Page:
We open on a green-skinned fin-headed cop leaping into battle with some guy named Cutthroat, and the two beating on each other. The green guy eventually wins out and Cutthroat and his girlfriend are arrested. We then flash back to the guy in a burning field, and then waking in a hospital to officer Frank Darling, who questions him on who he is and how he came to be there–none of which the guy remembers. Darling tries to recruit him for the police, but "Dragon" refuses. But when his boss is threatened and then the warehouse blown up, killing him…Dragon agrees to try the police thing. He’s a one-man SWAT team, able to take on super-powered criminals the "regular" police don’t stand a chance against. We see Officer Dragon in more action, showing off his stuff and meeting others (criminal and costumed vigilante alike), before seeing a group of super-powered criminals about to be unleashed…and perhaps making for a rather short career for Dragon!

Story-wise, this is pretty basic. It feels like there’s a lot more to it conceptually than actual story-wise…and it’s nearly impossible for me to evaluate this "cold," as I know what I do and so can’t help but come to this already knowing a lot of stuff that wasn’t even available when this was published. That said, it’s cool to read this, consciously aware of things and how they go, while seeing the beginning foundation of it all start to unfold here. This also does as a good first issue should…namely, it introduces us to the titular character, shows him in actions, gives us a bit of an "origin" (at least how he came to be a cop), introduces us to some "minor"/supporting characters, gives us a villain (in this case, several!), and sows some seeds of what’s to come and makes you want to know where things go from here.

The art is solid…the character is very recognizable, of course…and though I’d expect a certain "roughness" to it, there are panels that I’d swear you could show me out of context and I wouldn’t be able to concretely place them as 1993, 2002, or 2017. Larsen‘s work is definitely more refined 225+ issues later, but it’s quite cool to see that he’s held a consistency across 25 years with the character and book.

I definitely look forward to diving into the series and seeing how far I get…whether I do a lengthy read now or "soon," but at least the rest of this mini-series!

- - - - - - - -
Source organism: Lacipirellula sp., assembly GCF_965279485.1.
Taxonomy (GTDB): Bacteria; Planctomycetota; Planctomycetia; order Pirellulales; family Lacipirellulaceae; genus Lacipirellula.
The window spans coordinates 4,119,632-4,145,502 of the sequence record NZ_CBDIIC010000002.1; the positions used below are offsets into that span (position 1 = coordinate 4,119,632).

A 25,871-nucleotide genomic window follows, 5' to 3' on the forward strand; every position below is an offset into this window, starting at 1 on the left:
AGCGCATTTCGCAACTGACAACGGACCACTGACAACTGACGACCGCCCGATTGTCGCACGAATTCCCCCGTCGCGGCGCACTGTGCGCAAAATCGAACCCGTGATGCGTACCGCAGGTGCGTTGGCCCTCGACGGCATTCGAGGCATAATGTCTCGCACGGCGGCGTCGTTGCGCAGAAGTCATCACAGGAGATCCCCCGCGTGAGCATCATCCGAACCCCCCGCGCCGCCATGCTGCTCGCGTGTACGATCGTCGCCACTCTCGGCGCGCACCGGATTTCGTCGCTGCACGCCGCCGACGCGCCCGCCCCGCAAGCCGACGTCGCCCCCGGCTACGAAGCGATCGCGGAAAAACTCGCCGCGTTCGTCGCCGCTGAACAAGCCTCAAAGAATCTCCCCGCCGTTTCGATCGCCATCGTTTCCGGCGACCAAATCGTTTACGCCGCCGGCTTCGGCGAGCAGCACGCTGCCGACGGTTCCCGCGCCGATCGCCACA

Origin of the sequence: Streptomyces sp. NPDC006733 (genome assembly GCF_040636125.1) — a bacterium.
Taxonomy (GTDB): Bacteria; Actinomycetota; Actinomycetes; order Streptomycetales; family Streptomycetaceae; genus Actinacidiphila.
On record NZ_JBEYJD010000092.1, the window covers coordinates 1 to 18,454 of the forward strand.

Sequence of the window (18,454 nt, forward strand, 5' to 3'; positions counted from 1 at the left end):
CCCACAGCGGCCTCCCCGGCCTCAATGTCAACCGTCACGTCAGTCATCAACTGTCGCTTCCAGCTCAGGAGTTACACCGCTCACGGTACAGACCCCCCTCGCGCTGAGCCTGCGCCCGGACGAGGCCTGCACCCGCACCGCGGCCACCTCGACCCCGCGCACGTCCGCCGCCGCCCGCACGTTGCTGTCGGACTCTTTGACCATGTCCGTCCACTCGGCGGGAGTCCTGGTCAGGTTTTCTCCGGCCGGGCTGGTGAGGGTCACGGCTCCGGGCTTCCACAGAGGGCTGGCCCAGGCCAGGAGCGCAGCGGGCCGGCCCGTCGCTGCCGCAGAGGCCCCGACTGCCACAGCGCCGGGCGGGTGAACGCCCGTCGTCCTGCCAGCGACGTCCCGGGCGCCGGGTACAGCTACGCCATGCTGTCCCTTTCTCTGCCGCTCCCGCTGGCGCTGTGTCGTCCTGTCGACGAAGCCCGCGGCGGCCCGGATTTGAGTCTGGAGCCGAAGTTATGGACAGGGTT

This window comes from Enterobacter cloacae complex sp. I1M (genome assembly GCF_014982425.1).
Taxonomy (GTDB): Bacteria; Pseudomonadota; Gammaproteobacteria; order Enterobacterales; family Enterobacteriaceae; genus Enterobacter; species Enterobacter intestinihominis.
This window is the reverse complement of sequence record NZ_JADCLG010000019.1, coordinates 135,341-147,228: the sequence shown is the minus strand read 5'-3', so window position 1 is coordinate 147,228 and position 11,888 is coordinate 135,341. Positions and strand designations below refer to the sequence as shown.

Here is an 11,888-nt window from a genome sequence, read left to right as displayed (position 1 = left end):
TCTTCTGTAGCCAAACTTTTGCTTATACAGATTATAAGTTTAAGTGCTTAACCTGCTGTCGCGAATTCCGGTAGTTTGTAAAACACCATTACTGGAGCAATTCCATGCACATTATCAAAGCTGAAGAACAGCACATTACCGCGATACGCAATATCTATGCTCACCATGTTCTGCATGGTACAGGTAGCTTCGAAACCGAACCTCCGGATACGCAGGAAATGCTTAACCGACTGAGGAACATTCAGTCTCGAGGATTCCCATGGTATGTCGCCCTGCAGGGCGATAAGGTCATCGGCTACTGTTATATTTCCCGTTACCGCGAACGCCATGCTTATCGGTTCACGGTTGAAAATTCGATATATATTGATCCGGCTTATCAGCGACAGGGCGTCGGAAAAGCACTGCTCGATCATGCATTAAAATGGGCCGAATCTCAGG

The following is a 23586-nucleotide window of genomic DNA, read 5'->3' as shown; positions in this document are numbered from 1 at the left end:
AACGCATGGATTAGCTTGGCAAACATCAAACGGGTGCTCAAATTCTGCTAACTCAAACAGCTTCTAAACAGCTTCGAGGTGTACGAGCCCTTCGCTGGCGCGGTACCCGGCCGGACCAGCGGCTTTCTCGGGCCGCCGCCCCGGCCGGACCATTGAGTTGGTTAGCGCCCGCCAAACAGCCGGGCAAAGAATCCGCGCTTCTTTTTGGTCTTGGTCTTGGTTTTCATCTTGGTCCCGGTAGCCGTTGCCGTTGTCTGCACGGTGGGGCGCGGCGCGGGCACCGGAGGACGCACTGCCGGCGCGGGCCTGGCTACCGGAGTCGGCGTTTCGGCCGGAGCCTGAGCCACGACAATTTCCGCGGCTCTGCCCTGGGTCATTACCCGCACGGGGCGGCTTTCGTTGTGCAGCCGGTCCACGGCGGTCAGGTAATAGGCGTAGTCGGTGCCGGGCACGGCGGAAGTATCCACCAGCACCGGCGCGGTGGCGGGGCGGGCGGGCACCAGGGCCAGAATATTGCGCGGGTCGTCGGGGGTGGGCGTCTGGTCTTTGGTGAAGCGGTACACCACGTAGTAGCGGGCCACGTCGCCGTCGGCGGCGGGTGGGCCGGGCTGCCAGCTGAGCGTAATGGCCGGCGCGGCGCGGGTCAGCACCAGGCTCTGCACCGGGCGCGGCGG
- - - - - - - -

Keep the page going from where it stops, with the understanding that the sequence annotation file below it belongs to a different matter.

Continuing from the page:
I know I got this issue at least a couple times from quarter bins/50-cent bins…I don’t know if (for whatever 3 or so copies I have throughout my collection) I’ve even paid cover price for the issue TOTAL yet. It’s definitely worth a quarter, and if you can get the whole mini-series, I daresay it’s at least worth cover price per issue to get the whole story.

It’s also interesting to note that even though this bears the Image comics "i" logo on the front…this was actually published by Malibu!

For a general reading experience, I’d recommend the collected edition…I know Larsen did some slight revisions and reordered the pages into a story-chronological order for the collected volume and fleshed thinks out a bit…so you’ll have a more thorough and refined story reading that way. Still, I enjoyed reading this as a single issue…and even found that there’s a bound-in mini-poster ripe for framing and hanging on my art-wall!

TMNT Revisited: Teenage Mutant Ninja Turtles Adventures #20

tmnt_adventures_revisited

tmntadventures020Sun and Steel

Script: Dean Clarrain
Pencils: Bill Wray
Inks: Hilary Barta, John Beatty, Mark Pacella
Letters: Gary Fields
Colors: Barry Grossman
Cover: Ryan Brown, Jim Lawson
Edits: Scott Fulop, Victor Gorelick
Published by: Archie Comics
Cover Date: May 1991
Cover Price: $1.25

Back in the days before "everything" was collected in full runs in collected volumes and every issue might be someone’s FIRST, there might not necessarily have been a recap page…stuff might simply be given as exposition in characters’ conversation or some such. In the case of this title, we get a several-page recap of the previous issue and Mighty Mutanimals #1 and then pick up immediately from there.

Null, Scul, Bean, as well as Raph and Mondo Gecko (stowaways) are gone via alien spacecraft, leaving the other turtles, Splinter, and April to deal with the arrival of police at Null’s building. The group escapes into Chinatown…but before they make it back to a sewer they witness a huge fire. When the sound of a baby is heard from within, one of the firemen–Chu Hsi–rushes in to save the child. An old man with a shop on the bottom floor throws a golden, dragon-shaped container into the building, where it smashes next to the fallen fireman…and the dragon spirit within bonds with him, transforming the fireman into a giant golden dragon. The turtles, old man, fireman, and April leave, though the fire still rages. Meanwhile, a giant Foot soldier bursts out of a building untouched by the fire and begins to menace the area. The turtles spring into action fighting it, but with no success. Splinter realizes the fireman can call forth the dragon at will, and encourages him to do so. The dragon puts a quick end to the giant Foot bot, the fire burns itself out, and Chu Hsi is left with the old man from the shop to face a future in which he is bonded to the spirit of the ancient dragon.